Marianne is threatening to leave her husband Bob unless they move back to America at the end of his current contract.
“I'm tired of you avoiding the subject of moving back to Boston. Every time I bring it up you joke about it and totally ignore my feelings.” Marianne was angry.
“I just don't want to fight, sweetheart. Of course I care about your feelings,” Bob explained.
Bob and Marianne have been married for ten years and have one child. The family moved to Britain seven years ago, when Bob was promoted to branch financial manager. He feels comfortable and settled here. But his wife gave up her profession and hasn't felt totally satisfied living in the UK. As Bob's third term contract comes up for renewal Marianne has started pressuring him to transfer back home, which he had promised to do a few years back. The tension between them is apparent.
For Marianne life here was exciting and luxurious for awhile, but nothing could eliminate her dissatisfaction at being unable to pursue her own career. She makes frequent trips home to be with friends and family as her way to deal with the frustration of living in a foreign country.
“The money is good and yet I don't want to grow old here,” claims Marianne. Secretly she is counting the days to move back home.
However, for Bob the idea of returning home is dreadful. He enjoys his little “empire” here. With tremendous responsibility and decision power, Bob gains a great sense of importance and being “somebody” among his staff and colleagues. On top of this, he enjoys all the expatriate status, perks and privileges, which make his life very charming. He cannot see himself transferring back home and returning to an “average” middle-class existence. Therefore his original two year contract has been extended several times.
Bob assumes that Marianne speaks of returning to Boston because of moodiness and occasional homesickness. Bob tries to avoid the subject, thinking she will soon forget it. This time around when she actually threatened to leave him, it took him by surprise. He believes that his wife's reaction is blown out of proportion. He feels that she is unappreciative of what she has in Britain, that she thinks only of herself and little of his career and ambition.
Marianne accuses Bob of being selfish, only thinking of his own needs and ambitions and totally disregarding hers. She feels hurt, angry and taken for granted. Even though they generally have a good marriage she cannot see herself continuing to be treated in this way. She feels she has given up so much for him. She believes she has a perfect right to ask him to do something for her -- that is, to move back home.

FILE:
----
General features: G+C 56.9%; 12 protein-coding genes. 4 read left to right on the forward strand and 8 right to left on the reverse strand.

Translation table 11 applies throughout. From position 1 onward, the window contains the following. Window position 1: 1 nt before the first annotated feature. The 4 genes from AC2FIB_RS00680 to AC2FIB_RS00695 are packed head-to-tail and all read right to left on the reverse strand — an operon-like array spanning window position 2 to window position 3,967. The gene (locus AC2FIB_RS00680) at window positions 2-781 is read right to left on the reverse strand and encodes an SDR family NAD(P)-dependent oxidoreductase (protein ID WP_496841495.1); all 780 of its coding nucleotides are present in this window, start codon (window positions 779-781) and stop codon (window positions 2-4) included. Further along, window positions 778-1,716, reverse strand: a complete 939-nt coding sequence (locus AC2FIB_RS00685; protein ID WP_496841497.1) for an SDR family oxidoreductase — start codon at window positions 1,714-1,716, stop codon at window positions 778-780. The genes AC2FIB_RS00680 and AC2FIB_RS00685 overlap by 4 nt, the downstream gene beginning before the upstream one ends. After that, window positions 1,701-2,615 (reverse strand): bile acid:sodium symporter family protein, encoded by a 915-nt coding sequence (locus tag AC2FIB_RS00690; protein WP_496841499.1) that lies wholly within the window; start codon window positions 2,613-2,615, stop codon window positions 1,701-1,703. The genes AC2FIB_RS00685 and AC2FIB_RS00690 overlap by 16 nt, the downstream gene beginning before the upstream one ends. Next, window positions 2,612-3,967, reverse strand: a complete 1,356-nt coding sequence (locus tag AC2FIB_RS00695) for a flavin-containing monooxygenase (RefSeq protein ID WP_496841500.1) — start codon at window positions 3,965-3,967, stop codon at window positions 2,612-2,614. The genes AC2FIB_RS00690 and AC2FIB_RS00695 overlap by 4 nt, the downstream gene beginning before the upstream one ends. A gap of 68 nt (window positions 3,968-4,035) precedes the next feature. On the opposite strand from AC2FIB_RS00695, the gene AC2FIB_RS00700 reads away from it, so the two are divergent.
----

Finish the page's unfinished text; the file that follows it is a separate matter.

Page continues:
For many expatriates, the fear of returning home can be overwhelming. After investing several years of his or her life in Britain building up the present situatation, going back seems like a step down. Trading in a singular, powerful position in business and society to become just another face back in the home office seems like going backwards in life. Naturally one will try earnestly to put off going home.
In this circumstance, there is no specific “right” or “wrong” for either side. Their problem is a lack of honest and direct communication. When the couple avoids fighting, “to keep the peace”, they only make the situation worse.
Often a couple tries to avoid arguments at all cost. But in fact fights can be good, healthy, and even necessary. Arguing can give people a chance to vent their frustration as well as to uncover misunderstandings or assumptions between them. In Bob and Marianne's case, if things had been clarified much earlier on, they may not have built up to the point of explosion.
If one partner's dream is being fulfilled at the expense of their spouse's needs and desires, inevitably a crisis will result. A couple must be careful not to give precedence to one partner just because he or she makes more money. Similarly, the spouse should not swallow his or her objections to a major decision which affects both people equally.
Genuine agreement must be reached in order for everyone to be satisfied. Afterwards, frequent evaluations of the situation and open discussion of each others' feelings will help to prevent any bitterness or resentment from building up.
Dr. Cathy Tsang-Feign is a Hong Kong-based psychologist and author of the book Keep Your Life, Family and Career Intact While Living Abroad. She is the former columnist for the South China Morning Post and American in Britain on topics of psychology and adjustment for expatriates and their families.